She explained, “The essence of training them in the first place was because there were identified existing gaps in that area. Whereas helicopter is one means of transporting workers and supplies to the oil and gas rigs in the Niger Delta, most of these helicopters were manned by expatriates. Also, being part of their journey and seeing the transformation before my very eyes, I just could not bear the thought of them returning to Nigeria to join the already teeming unemployed youth population.”
Thriving in Male-Dominated Terrain
Speaking on how she overcame the challenges of being the only representation of the South-South geopolitical zone and youngest member in a male-dominated PTDF management team, she said she was too focused on the task ahead and was able to scale the hurdles because of her determination to leave an indelible mark.
“The truth is that when you produce results, nobody remembers your gender or where you come from. The Petroleum Technology Development Fund (PTDF) Management was very proud of the initiatives and constantly showcased them in the media. So many women in Nigeria and around the world have proven that given the opportunity, women are change drivers and I was determined to be one. I attribute my successes to being visionary, strategic, dogged, driven and most importantl, to God, who has gifted me with extraordinary grace.”
Honoured as an Achiever
Timipre’s contributions to local content development in the petroleum sector as well as her service to humanity and leadership excellence has been recognised by internationally and locally. She was a finalist in the ‘Professional Achievement’ category of British Council Awards 2017 and was also recognised by the Commonwealth Youth Council. In 2015, she received the African Woman of Worth Award by the African Women in Leadership Organisation (AWLO) alongside two serving female deputy governors (Deputy Governor of Lagos State and Deputy Governor of Akwa Ibom State). In October 2015, she was listed as one of ‘Those who inspire Nigeria’ alongside President Olusegun Obasanjo, Wole Soyinka, Ngozi Okonjo-Iweala and others. Timpre has also been nominated in the ‘Career’ of the “Woman of the Year” Awards 2017.
Her Metamorphosis: From Employee to Employer
When the PTDF discontinued the special training and educational scheme in 2016, due to the economic recession, Timipre decided her assignment at the Fund was done and it was time to chase her professional dreams of starting her energy company. She believed she would be able to fund her passion. “One of the reasons I am very passionate about women being educated is that when you are educated, and you combine that with your faith, then you can take a leap and break any glass ceiling,” she told ThisDay.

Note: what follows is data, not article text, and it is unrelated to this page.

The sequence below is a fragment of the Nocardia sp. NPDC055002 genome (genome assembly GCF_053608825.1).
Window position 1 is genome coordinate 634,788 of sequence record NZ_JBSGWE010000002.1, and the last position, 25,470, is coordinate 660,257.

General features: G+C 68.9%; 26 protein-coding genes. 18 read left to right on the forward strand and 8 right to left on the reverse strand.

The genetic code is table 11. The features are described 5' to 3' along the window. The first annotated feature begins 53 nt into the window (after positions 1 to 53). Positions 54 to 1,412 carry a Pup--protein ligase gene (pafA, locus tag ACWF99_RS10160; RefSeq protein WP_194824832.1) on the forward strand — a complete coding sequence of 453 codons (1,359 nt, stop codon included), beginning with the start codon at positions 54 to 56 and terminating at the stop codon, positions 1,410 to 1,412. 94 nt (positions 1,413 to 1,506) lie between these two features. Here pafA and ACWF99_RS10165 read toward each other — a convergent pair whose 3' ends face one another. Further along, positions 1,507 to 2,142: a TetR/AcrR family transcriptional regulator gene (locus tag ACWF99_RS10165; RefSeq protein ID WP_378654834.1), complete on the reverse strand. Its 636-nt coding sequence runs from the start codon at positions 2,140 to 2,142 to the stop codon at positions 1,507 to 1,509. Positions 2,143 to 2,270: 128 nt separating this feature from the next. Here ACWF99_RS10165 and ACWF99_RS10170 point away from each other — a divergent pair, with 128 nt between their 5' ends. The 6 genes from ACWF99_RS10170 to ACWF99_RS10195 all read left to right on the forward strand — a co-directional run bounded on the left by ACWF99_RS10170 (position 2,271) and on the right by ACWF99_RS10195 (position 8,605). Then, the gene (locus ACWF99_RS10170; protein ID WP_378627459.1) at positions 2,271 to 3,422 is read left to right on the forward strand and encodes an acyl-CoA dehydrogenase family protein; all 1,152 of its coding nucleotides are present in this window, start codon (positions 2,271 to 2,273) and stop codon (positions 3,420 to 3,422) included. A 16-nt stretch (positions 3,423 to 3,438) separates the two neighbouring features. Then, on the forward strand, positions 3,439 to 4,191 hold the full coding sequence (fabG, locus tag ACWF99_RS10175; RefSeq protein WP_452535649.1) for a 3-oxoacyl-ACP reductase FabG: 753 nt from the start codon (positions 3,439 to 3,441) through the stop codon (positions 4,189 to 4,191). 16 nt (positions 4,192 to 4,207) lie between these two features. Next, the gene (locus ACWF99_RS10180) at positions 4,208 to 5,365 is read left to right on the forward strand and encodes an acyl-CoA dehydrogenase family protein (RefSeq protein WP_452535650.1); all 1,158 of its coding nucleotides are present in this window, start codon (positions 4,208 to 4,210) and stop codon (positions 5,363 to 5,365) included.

Knowing full well that women are naturally averse to risks, she admits that it was a huge risk resigning from a well-paying job, but that she took it in faith, trusting that God who brought her that far would have her back. She noted, “I had to remain focused and dedicated to the goals ahead of me. My decision to start my own energy company is one of the best decisions I ever made.”
Her company, TFN Energy Limited currently helps girls from the internally displaced persons (IDP) camps through scholarships to cover fees, school supplies, feeding and some living stipends. She confirms that this year alone, TFN Energy and CGEEE have awarded scholarships to five girls from an Internally Displaced Camp (IDP).
Timipre admitted, “Nothing is more gratifying. If I was sitting down in my cozy office on the 10th floor of the PTDF Tower, perhaps these five girls would have become part of the statistics that got pregnant or married off as child brides. I am thankful for my PTDF journey as it helped me discover purpose through service. I have seen and experienced firsthand, how education of the girl can impact not just a family or a community but an entire nation. And that is what fuels my passion. I now know that this is part of the reason I am here because seeing these lives transform gives me an indescribable sense of satisfaction and fulfillment.”
Her Mother’s Influence
At a time and age millennials are focused on the mundane things of life, she has drawn strength from values of selflessness, love and care. These she picked up from her late mother. She shed light on this: “I guess it is the influence of my mother. Prior to her demise, she would wake me up very late at night and speak to me about why it was very important to have an education. She said it was the key to becoming whatever I wanted to be. She was a mother to everyone and we always had a lot of non-relatives; orphaned or underprivileged young adults whom my mum supported as head of the Teens Church at the Deeper Life Bible Church back then. Also my personal journey and experience so far has contributed to shaping me into the woman I am today; a multifaceted woman of virtue, faith and purpose.”
Timipre dedicates time to mentoring young women and girls through the CGEEE platform, and her non-denominational Christian Fellowship, One Hour with the King which she founded in 2013.
“I take mentoring very seriously because if I had a mentor growing up, perhaps I would have avoided some of the pitfalls and mistakes I made. And so, I see the success of my mentees as my success too because they are a part of my journey just as much as I am part of theirs.”
She has a team of volunteers for CGEEE and organises trainings and mentoring sessions at the CGEEE Headquarters in Abuja.
“I have so many mentees around the world now so even though I don’t have any biological children yet, I feel so blessed to have all these young women in my life who look up to me and to be honest, I also draw a lot of inspiration from them as well. One of my favourite quotes is ‘help others rise’. Greatness comes, not from a position but from helping to build the future,” Timipre noted.
Recently, she was appointed the 2018 President/Chairperson, Ladies in Oil and Gas Nigeria, hopes to work with the founder and other women in the industry to not only advance the cause of pushing for more opportunities for Nigerian women in oil and gas, but to achieve increased participation of women-owned businesses in the sector.